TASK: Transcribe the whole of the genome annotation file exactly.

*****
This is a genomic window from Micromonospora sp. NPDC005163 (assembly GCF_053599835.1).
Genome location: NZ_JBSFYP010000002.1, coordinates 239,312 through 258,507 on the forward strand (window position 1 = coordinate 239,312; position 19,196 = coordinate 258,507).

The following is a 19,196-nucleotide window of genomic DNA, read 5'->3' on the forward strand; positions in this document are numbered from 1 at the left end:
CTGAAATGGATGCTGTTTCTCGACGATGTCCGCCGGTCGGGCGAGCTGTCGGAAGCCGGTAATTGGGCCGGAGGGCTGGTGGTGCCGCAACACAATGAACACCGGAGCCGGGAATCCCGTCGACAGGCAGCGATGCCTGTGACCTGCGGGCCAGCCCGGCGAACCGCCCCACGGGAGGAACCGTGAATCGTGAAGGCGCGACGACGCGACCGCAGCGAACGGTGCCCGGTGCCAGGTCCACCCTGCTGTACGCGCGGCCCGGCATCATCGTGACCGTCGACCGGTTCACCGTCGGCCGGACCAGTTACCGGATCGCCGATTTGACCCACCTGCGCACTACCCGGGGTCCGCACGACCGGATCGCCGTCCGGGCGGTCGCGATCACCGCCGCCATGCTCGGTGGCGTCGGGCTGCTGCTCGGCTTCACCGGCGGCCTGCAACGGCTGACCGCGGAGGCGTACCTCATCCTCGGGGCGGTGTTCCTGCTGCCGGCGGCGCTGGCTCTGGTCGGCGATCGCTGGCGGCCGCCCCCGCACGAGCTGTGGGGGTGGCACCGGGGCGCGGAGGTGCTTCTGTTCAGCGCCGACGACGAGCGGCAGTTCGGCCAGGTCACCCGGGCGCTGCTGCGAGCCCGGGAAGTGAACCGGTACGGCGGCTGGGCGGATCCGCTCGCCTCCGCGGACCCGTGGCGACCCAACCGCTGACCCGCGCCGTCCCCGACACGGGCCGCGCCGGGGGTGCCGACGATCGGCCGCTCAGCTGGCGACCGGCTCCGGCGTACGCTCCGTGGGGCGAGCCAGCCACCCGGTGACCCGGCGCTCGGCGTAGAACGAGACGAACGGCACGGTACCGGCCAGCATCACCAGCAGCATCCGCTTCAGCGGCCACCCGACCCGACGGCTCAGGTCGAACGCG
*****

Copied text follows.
This is a genomic window from Micromonospora sp. NPDC005163 (assembly GCF_053599835.1).
Genome location: NZ_JBSFYP010000002.1, coordinates 239,312 through 258,507 on the forward strand (window position 1 = coordinate 239,312; position 19,196 = coordinate 258,507).

The following is a 19,196-nucleotide window of genomic DNA, read 5'->3' on the forward strand; positions in this document are numbered from 1 at the left end:
CTGAAATGGATGCTGTTTCTCGACGATGTCCGCCGGTCGGGCGAGCTGTCGGAAGCCGGTAATTGGGCCGGAGGGCTGGTGGTGCCGCAACACAATGAACACCGGAGCCGGGAATCCCGTCGACAGGCAGCGATGCCTGTGACCTGCGGGCCAGCCCGGCGAACCGCCCCACGGGAGGAACCGTGAATCGTGAAGGCGCGACGACGCGACCGCAGCGAACGGTGCCCGGTGCCAGGTCCACCCTGCTGTACGCGCGGCCCGGCATCATCGTGACCGTCGACCGGTTCACCGTCGGCCGGACCAGTTACCGGATCGCCGATTTGACCCACCTGCGCACTACCCGGGGTCCGCACGACCGGATCGCCGTCCGGGCGGTCGCGATCACCGCCGCCATGCTCGGTGGCGTCGGGCTGCTGCTCGGCTTCACCGGCGGCCTGCAACGGCTGACCGCGGAGGCGTACCTCATCCTCGGGGCGGTGTTCCTGCTGCCGGCGGCGCTGGCTCTGGTCGGCGATCGCTGGCGGCCGCCCCCGCACGAGCTGTGGGGGTGGCACCGGGGCGCGGAGGTGCTTCTGTTCAGCGCCGACGACGAGCGGCAGTTCGGCCAGGTCACCCGGGCGCTGCTGCGAGCCCGGGAAGTGAACCGGTACGGCGGCTGGGCGGATCCGCTCGCCTCCGCGGACCCGTGGCGACCCAACCGCTGACCCGCGCCGTCCCCGACACGGGCCGCGCCGGGGGTGCCGACGATCGGCCGCTCAGCTGGCGACCGGCTCCGGCGTACGCTCCGTGGGGCGAGCCAGCCACCCGGTGACCCGGCGCTCGGCGTAGAACGAGACGAACGGCACGGTACCGGCCAGCATCACCAGCAGCATCCGCTTCAGCGGCCACCCGACCCGACGGCTCAGGTCGAACGCG